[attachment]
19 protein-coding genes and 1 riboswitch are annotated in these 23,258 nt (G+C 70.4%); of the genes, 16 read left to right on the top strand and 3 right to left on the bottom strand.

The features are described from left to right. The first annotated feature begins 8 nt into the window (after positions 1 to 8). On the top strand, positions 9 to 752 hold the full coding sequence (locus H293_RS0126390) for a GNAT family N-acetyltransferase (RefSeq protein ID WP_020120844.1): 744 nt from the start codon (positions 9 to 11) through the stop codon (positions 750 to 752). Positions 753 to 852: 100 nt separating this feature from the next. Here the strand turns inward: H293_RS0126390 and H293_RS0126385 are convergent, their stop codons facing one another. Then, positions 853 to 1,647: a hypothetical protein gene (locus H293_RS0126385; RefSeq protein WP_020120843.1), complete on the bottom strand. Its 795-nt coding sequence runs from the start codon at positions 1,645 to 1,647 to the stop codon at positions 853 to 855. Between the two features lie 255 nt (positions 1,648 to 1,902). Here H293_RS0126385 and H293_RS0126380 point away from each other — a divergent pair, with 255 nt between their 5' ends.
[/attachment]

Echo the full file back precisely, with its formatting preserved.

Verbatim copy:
19 protein-coding genes and 1 riboswitch are annotated in these 23,258 nt (G+C 70.4%); of the genes, 16 read left to right on the top strand and 3 right to left on the bottom strand.

The features are described from left to right. The first annotated feature begins 8 nt into the window (after positions 1 to 8). On the top strand, positions 9 to 752 hold the full coding sequence (locus H293_RS0126390) for a GNAT family N-acetyltransferase (RefSeq protein ID WP_020120844.1): 744 nt from the start codon (positions 9 to 11) through the stop codon (positions 750 to 752). Positions 753 to 852: 100 nt separating this feature from the next. Here the strand turns inward: H293_RS0126390 and H293_RS0126385 are convergent, their stop codons facing one another. Then, positions 853 to 1,647: a hypothetical protein gene (locus H293_RS0126385; RefSeq protein WP_020120843.1), complete on the bottom strand. Its 795-nt coding sequence runs from the start codon at positions 1,645 to 1,647 to the stop codon at positions 853 to 855. Between the two features lie 255 nt (positions 1,648 to 1,902). Here H293_RS0126385 and H293_RS0126380 point away from each other — a divergent pair, with 255 nt between their 5' ends.